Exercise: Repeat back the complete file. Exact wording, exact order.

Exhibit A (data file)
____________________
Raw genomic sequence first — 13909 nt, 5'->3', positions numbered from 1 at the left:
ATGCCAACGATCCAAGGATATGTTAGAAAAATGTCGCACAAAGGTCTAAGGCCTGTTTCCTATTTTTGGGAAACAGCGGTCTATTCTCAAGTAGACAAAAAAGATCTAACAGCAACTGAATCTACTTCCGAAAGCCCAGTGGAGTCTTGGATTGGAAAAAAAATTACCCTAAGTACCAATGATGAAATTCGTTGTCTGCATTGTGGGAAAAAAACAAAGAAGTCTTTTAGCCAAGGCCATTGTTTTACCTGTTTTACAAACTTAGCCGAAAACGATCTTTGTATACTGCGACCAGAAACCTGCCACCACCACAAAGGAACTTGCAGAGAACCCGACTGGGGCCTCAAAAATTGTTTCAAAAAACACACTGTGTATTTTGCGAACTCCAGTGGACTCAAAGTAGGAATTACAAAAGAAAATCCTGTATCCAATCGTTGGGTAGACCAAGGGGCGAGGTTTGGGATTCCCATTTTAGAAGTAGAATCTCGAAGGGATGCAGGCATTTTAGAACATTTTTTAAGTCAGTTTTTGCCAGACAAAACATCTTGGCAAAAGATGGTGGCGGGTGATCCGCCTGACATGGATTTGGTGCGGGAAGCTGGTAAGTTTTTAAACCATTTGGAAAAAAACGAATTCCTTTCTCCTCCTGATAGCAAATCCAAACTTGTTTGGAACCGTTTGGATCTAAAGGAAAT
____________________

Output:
Raw genomic sequence first — 13909 nt, 5'->3', positions numbered from 1 at the left:
ATGCCAACGATCCAAGGATATGTTAGAAAAATGTCGCACAAAGGTCTAAGGCCTGTTTCCTATTTTTGGGAAACAGCGGTCTATTCTCAAGTAGACAAAAAAGATCTAACAGCAACTGAATCTACTTCCGAAAGCCCAGTGGAGTCTTGGATTGGAAAAAAAATTACCCTAAGTACCAATGATGAAATTCGTTGTCTGCATTGTGGGAAAAAAACAAAGAAGTCTTTTAGCCAAGGCCATTGTTTTACCTGTTTTACAAACTTAGCCGAAAACGATCTTTGTATACTGCGACCAGAAACCTGCCACCACCACAAAGGAACTTGCAGAGAACCCGACTGGGGCCTCAAAAATTGTTTCAAAAAACACACTGTGTATTTTGCGAACTCCAGTGGACTCAAAGTAGGAATTACAAAAGAAAATCCTGTATCCAATCGTTGGGTAGACCAAGGGGCGAGGTTTGGGATTCCCATTTTAGAAGTAGAATCTCGAAGGGATGCAGGCATTTTAGAACATTTTTTAAGTCAGTTTTTGCCAGACAAAACATCTTGGCAAAAGATGGTGGCGGGTGATCCGCCTGACATGGATTTGGTGCGGGAAGCTGGTAAGTTTTTAAACCATTTGGAAAAAAACGAATTCCTTTCTCCTCCTGATAGCAAATCCAAACTTGTTTGGAACCGTTTGGATCTAAAGGAAAT